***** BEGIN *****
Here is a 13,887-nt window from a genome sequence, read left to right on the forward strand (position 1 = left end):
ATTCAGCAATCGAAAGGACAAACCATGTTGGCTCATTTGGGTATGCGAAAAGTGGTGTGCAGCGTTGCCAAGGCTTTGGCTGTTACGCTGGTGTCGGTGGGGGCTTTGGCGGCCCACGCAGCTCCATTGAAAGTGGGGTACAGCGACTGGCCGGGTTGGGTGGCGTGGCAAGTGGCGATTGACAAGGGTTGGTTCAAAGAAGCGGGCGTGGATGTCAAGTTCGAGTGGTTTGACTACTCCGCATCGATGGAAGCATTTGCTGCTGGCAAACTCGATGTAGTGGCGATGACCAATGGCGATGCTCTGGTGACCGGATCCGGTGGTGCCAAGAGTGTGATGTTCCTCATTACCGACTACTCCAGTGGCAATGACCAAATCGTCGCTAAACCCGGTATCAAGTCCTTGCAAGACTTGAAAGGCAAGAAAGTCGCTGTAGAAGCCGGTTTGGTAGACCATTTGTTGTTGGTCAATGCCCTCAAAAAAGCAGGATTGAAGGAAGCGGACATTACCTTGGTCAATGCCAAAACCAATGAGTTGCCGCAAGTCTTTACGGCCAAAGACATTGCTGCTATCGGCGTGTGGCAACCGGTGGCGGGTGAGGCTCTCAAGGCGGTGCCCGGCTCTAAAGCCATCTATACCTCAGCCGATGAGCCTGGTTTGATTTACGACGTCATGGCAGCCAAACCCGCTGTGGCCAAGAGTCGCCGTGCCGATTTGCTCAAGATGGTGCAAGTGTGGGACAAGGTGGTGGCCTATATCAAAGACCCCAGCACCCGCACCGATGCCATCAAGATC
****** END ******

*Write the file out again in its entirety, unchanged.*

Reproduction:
Here is a 13,887-nt window from a genome sequence, read left to right on the forward strand (position 1 = left end):
ATTCAGCAATCGAAAGGACAAACCATGTTGGCTCATTTGGGTATGCGAAAAGTGGTGTGCAGCGTTGCCAAGGCTTTGGCTGTTACGCTGGTGTCGGTGGGGGCTTTGGCGGCCCACGCAGCTCCATTGAAAGTGGGGTACAGCGACTGGCCGGGTTGGGTGGCGTGGCAAGTGGCGATTGACAAGGGTTGGTTCAAAGAAGCGGGCGTGGATGTCAAGTTCGAGTGGTTTGACTACTCCGCATCGATGGAAGCATTTGCTGCTGGCAAACTCGATGTAGTGGCGATGACCAATGGCGATGCTCTGGTGACCGGATCCGGTGGTGCCAAGAGTGTGATGTTCCTCATTACCGACTACTCCAGTGGCAATGACCAAATCGTCGCTAAACCCGGTATCAAGTCCTTGCAAGACTTGAAAGGCAAGAAAGTCGCTGTAGAAGCCGGTTTGGTAGACCATTTGTTGTTGGTCAATGCCCTCAAAAAAGCAGGATTGAAGGAAGCGGACATTACCTTGGTCAATGCCAAAACCAATGAGTTGCCGCAAGTCTTTACGGCCAAAGACATTGCTGCTATCGGCGTGTGGCAACCGGTGGCGGGTGAGGCTCTCAAGGCGGTGCCCGGCTCTAAAGCCATCTATACCTCAGCCGATGAGCCTGGTTTGATTTACGACGTCATGGCAGCCAAACCCGCTGTGGCCAAGAGTCGCCGTGCCGATTTGCTCAAGATGGTGCAAGTGTGGGACAAGGTGGTGGCCTATATCAAAGACCCCAGCACCCGCACCGATGCCATCAAGATC